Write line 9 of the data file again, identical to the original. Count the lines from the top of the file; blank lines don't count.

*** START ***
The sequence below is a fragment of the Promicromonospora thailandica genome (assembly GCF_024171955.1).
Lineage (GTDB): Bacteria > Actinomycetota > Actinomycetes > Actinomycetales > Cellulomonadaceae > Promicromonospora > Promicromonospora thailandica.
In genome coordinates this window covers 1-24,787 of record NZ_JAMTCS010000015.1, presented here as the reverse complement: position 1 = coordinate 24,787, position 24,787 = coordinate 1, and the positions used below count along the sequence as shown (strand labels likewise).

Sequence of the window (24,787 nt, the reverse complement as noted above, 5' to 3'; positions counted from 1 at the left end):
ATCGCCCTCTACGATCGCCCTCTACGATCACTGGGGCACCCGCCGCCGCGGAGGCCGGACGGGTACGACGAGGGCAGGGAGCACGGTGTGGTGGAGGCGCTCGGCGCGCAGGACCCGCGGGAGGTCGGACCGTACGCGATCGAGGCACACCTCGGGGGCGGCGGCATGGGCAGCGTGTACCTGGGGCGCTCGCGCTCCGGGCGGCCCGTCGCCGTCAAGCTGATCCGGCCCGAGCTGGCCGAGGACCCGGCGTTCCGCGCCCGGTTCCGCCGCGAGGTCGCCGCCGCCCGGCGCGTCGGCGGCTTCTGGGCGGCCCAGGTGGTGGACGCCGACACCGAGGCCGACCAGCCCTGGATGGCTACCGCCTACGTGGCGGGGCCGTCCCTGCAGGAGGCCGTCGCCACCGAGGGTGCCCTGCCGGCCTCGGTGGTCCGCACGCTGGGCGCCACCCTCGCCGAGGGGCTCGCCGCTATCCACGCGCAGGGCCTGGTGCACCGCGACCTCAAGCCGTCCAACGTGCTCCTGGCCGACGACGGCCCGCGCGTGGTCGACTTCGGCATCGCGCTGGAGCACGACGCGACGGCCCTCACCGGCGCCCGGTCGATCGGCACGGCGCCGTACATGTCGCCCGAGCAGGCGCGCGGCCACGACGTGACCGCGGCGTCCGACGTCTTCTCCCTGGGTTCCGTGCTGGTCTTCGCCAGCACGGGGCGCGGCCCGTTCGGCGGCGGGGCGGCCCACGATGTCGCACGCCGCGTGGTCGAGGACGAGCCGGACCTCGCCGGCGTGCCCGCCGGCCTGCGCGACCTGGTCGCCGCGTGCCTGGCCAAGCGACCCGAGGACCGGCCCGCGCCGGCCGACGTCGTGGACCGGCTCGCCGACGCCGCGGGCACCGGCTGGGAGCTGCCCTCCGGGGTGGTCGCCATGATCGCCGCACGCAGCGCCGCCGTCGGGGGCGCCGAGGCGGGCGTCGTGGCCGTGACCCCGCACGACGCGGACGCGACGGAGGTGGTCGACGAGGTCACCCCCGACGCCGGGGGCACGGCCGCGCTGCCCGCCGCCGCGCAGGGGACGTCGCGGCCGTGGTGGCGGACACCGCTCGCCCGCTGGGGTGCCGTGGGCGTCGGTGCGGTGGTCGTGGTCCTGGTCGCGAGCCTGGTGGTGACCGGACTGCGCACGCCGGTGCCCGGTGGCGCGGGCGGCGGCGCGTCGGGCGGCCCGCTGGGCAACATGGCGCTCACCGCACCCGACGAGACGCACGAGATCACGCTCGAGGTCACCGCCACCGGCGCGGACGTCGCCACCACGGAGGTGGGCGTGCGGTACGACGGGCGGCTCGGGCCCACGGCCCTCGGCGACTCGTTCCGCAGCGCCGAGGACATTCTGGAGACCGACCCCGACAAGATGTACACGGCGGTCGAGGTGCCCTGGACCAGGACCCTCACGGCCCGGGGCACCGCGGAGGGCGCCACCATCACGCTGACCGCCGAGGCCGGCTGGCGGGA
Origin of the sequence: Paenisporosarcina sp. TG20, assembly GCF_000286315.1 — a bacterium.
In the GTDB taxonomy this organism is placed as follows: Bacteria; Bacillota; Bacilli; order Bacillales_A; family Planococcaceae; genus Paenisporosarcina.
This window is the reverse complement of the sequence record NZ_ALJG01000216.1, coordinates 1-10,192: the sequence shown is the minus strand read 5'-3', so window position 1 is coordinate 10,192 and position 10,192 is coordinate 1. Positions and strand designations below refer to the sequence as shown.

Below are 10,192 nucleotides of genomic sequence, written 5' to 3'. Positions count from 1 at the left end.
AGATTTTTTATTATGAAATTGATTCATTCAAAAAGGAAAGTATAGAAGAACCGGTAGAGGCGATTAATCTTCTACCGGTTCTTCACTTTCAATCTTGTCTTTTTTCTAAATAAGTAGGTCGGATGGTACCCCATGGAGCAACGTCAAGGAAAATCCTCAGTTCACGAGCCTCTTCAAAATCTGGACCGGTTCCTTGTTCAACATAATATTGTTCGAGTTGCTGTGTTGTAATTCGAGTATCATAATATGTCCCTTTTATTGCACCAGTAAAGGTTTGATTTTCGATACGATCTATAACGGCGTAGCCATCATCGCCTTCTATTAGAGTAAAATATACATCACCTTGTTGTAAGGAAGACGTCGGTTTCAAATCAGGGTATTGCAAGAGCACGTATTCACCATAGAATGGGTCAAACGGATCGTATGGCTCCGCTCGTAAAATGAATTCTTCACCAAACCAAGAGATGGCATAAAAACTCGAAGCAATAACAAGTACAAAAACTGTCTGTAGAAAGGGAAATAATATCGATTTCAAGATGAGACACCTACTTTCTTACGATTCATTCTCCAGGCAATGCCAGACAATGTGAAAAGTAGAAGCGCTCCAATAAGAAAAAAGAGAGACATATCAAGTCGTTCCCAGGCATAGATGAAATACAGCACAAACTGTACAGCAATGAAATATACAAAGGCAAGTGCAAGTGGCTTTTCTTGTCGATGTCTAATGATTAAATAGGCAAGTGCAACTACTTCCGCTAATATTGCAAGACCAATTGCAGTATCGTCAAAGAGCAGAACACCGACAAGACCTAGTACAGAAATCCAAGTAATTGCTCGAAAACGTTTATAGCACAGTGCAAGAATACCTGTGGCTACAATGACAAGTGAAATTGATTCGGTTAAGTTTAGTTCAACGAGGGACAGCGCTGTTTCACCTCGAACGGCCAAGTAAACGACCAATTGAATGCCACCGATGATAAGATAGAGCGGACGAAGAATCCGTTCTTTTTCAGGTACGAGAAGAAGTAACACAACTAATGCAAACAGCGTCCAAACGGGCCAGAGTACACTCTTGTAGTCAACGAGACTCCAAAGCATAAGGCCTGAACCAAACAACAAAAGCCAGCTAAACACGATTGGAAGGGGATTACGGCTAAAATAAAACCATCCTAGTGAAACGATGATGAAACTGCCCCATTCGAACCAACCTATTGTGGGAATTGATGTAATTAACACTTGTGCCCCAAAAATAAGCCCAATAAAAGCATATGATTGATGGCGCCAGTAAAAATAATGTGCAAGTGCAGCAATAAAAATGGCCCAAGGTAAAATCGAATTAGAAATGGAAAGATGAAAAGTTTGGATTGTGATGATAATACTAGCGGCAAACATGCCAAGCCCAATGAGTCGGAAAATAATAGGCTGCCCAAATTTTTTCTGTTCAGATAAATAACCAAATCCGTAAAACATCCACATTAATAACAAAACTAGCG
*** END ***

Below are 10,192 nucleotides of genomic sequence, written 5' to 3'. Positions count from 1 at the left end.